Too much nitrite in the aquarium - Nitrite in the water - Triops Galaxy

Too much nitrite in the aquarium: For these reasons nitrite is harmful in the aquarium

In contrast to the less dangerous nitrogen compound nitrate (NO3), nitrite in the aquarium is always poisonous for aquarium inhabitants such as fish and primeval crustaceans. Nitrite (NO2) is not harmful for an aquarium that is not yet stocked during the start-up phase, and a nitrite peak is not a problem during this phase. However, as soon as the tank is stocked, too much nitrite in the aquarium is highly toxic and countermeasures must be taken. Too much nitrite in the water causes nitrite poisoning and eventually leads to the death of the animals. After putting a lot of love, time and work into Triops breeding as a breeder, you will not want this horrible scenario to happen. For this reason, it is very important to deal with the basics of nitrite and nitrate and to recognise too much nitrite in the aquarium and eliminate it in time. In this article you will get all the important information about nitrite in the water so that you can enjoy a successful Triops breeding.

Nitrite in the aquarium: How does nitrite develop?

As an aquarist and Triops enthusiast, you will sooner or later have to deal with the consequences of poisoning caused by too much nitrite in the aquarium. There are two types of poisoning. On the one hand, there are the poisonings that form in the water and the poisonings that are supplied from outside, e.g. if the tap water contains too much nitrite. Attention should be paid to the following types of poisoning:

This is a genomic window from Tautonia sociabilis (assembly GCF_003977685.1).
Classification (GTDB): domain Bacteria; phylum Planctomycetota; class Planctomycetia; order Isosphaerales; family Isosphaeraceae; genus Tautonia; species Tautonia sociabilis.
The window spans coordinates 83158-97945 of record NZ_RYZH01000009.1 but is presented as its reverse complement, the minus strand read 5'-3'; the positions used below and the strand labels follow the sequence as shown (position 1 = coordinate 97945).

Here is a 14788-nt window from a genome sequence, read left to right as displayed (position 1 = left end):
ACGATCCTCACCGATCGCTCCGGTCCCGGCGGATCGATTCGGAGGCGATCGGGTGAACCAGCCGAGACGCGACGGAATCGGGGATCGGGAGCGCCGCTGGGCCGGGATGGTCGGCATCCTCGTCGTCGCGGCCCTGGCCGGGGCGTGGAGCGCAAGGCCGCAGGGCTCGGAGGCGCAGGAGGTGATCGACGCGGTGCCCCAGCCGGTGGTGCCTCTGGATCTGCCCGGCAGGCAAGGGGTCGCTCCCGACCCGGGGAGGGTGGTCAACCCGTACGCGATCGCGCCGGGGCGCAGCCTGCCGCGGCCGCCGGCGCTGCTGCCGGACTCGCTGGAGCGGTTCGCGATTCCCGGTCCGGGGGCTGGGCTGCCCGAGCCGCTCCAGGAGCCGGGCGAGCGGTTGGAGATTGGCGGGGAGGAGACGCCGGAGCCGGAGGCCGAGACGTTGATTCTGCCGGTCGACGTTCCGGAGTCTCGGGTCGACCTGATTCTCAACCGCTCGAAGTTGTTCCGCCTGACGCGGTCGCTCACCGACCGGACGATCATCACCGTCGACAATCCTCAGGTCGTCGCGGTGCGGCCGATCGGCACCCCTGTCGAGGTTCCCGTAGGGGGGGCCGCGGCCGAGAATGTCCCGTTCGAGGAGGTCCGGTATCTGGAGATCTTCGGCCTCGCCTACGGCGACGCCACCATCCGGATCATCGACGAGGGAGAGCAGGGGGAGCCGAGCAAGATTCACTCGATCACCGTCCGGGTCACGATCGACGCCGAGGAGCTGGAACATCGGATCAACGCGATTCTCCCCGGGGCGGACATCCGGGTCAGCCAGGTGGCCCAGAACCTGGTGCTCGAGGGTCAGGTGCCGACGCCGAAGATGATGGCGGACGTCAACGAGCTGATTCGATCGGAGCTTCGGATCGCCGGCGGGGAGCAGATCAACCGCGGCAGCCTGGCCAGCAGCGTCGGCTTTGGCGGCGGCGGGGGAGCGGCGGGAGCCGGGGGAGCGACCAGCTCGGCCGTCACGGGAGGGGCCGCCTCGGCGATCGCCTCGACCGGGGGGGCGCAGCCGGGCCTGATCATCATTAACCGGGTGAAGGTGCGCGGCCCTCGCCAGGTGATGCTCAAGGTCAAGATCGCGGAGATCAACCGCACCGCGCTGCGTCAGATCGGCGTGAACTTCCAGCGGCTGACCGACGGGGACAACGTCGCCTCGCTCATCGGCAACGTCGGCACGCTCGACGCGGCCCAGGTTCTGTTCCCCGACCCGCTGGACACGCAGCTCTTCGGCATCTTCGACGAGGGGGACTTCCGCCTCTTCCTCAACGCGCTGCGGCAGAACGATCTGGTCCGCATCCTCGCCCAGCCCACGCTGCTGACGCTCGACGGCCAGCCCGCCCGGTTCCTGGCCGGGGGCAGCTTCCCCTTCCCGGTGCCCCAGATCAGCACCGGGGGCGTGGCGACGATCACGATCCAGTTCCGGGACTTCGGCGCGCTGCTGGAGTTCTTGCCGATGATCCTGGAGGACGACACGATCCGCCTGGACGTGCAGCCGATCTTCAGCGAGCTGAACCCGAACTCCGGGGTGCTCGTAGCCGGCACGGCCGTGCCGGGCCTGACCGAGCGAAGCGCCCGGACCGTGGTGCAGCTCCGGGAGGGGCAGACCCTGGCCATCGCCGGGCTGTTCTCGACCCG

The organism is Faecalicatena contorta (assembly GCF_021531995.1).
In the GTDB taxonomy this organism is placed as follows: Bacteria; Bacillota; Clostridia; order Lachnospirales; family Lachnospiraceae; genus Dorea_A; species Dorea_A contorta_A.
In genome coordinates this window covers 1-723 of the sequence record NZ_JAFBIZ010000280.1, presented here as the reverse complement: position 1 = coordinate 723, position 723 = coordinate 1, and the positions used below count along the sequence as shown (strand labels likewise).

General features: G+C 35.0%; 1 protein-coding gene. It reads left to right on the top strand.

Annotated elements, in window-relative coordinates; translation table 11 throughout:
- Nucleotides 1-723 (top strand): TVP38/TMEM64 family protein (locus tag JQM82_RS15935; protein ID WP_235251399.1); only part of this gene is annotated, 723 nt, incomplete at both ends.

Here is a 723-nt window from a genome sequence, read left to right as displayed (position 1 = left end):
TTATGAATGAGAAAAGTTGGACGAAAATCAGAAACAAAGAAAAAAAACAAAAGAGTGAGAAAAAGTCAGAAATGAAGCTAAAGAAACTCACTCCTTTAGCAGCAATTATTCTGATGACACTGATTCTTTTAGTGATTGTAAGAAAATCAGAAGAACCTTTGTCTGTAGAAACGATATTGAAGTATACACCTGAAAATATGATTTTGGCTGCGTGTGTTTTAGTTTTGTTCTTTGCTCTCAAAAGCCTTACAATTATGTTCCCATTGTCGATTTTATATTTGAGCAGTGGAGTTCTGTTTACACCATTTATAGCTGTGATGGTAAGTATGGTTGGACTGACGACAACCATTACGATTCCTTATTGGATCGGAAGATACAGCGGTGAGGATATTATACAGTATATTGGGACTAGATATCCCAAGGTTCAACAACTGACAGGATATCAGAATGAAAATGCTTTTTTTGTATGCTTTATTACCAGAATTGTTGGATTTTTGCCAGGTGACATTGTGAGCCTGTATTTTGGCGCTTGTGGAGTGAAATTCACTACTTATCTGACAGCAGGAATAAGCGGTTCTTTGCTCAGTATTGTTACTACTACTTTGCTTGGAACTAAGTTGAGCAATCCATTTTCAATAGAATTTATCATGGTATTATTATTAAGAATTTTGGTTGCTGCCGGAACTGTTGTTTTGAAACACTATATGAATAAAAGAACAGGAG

• Ammonia poisoning
  • CO2 poisonings
  • Chlorine poisoning
  • Copper poisoning.

The most common type of poisoning is nitrite (NO2) and nitrate (NO3) poisoning. Nitrite should not be present in the aquarium at all, except during the start-up phase. Nitrite is formed as a product of the nitrogen cycle. Dead animals such as fish, primeval crustaceans or snails are decomposed and these waste products produce toxic substances. But ammonia (NH3) and ammonium (NH4) also enter the water through organic waste such as food or plant residues as well as excreta. Bacteria convert ammonia and ammonium into nitrite.

As a result, too much nitrite is produced in the aquarium, which must be combated specifically. Other causes of nitrite in the water are:

  • Overfeeding
  • too high stocking or a sudden stocking increase
  • unstable bacterial flora
  • Medicines in water
  • Fertilisers with carbamide or urea that are unsuitable for the aquarium.

Too much nitrite in the aquarium: What is a nitrite peak and how does it occur?

A newly set up aquarium contains few bacteria. If organic substances such as fish, plants or fish food are added to the aquarium, ammonia and ammonium are released into the water as a decay and consequence of metabolism. Ammonium is relatively harmless and is consumed by aquatic plants as fertiliser. Ammonia, on the other hand, is highly toxic. The former is formed more in acidic water while the latter is more common in alkaline water.